Practical WebObjects

Practical WebObjects
Charles Hill, Sacha Mallais
16 Aug 2004
Purchase online

I recommend this book to anyone looking into the platform or for those that are actively using it. — Jack Herrington, Code Generation Network While Apple provides a modicum of documentation for developers just starting with WebObjects, more-skilled WebObjects developers typically learn from each other or via trial and error. Practical WebObjects formalizes this process for the skilled and experienced WebObjects developer with this 100% pragmatic resource.

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  1. Editorial Reviews
  2. Customer Reviews

Customer Reviews

Michael Morris said
As a begining WebObjects developer, I was looking forward to reading this book. After receiving it, I was very disappointed. The book focuses on using Eclipse and neglects the use of XCode.

The information included in the text of the book seems to focus more on the esoteric and obscure aspects of the WebObjects architecture than on use of the tool. To use as an introduction for someone who was going to maintain the WebObjects application, it may be fine, but for someone learning the tool and using it to develop dynamic sites, the value is limited.

It seems that there was more effort put into making cute chaper titles than on the content of the book. The cute titles are not really amusing to me, not because they are not cute, but because in most cases, they do not convey the contents of the chapters. When I buy a technical book, I use it to learn and have available as a reference. This book is busy gathering dust.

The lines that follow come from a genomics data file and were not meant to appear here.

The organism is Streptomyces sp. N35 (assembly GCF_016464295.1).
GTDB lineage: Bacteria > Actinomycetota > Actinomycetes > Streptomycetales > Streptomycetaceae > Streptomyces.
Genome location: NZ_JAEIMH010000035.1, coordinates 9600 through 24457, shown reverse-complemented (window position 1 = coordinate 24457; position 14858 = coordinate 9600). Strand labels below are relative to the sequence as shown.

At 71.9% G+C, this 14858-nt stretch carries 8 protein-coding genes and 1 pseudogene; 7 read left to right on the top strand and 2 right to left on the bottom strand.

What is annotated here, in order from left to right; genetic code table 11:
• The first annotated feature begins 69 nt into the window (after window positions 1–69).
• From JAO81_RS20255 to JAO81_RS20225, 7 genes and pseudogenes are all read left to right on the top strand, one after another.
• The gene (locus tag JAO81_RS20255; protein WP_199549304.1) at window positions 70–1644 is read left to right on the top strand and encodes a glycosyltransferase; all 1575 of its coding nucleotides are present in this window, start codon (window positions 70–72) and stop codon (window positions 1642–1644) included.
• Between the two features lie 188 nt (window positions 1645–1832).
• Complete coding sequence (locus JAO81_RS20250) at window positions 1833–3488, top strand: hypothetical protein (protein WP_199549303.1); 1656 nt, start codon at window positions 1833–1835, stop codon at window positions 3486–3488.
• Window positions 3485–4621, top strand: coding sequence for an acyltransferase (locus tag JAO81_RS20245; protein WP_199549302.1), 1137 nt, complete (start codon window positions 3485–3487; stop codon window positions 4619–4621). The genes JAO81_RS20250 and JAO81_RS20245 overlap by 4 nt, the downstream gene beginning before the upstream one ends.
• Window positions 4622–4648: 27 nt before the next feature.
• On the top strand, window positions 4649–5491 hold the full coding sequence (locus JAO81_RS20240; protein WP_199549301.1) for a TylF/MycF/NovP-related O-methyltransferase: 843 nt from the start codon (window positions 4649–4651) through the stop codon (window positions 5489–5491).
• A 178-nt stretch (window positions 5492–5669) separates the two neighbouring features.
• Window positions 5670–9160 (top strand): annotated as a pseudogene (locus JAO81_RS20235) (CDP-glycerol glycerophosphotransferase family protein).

Fabio Monopoli said
Every webobjects programmer should read this book. I found it very useful because it explains many concepts that you don't find in official documentation. However, it is required an already high level of prior knowledge of webobject if you want to fully appreciate the book. It is not a book for beginners.
I ask to the authors to write other books for all the other (many) topics that too often are omitted, like deployng and administration, java client programming, third party open source frameworks, etc.

Pierre Bernard said
Well, I am not much of a fan of books on programming. Learning from book just doesn't work for me. I advocate learning by doing: grasp the basics and then set yourself challenges to resolve with the documentation at hand.

Nonetheless I recommend this book to everyone who is serious about WebObjects. I have read this book cover to cover. Admittedly I practiced 'accelerated reading' on parts I know inside and out. This book is an interesting read as it tries neither being a reference nor tutorial. It is more of a guide and mainly a problem solver.

The authors do an excellent job of explaining crucial concepts like the request-response loop, the EOF stack, object graph concepts, validation, etc. Unlike other books this one cuts directly to the chase. For beginners some chapters act as road map through Apple's documentation. Mind you, this book does not target the complete novice. Alongside the usual prerequisite of strong knowledge of OO and web application concepts, some WebObjects experience is required. Those who bring this along can expect a substantial boost up the learning curve.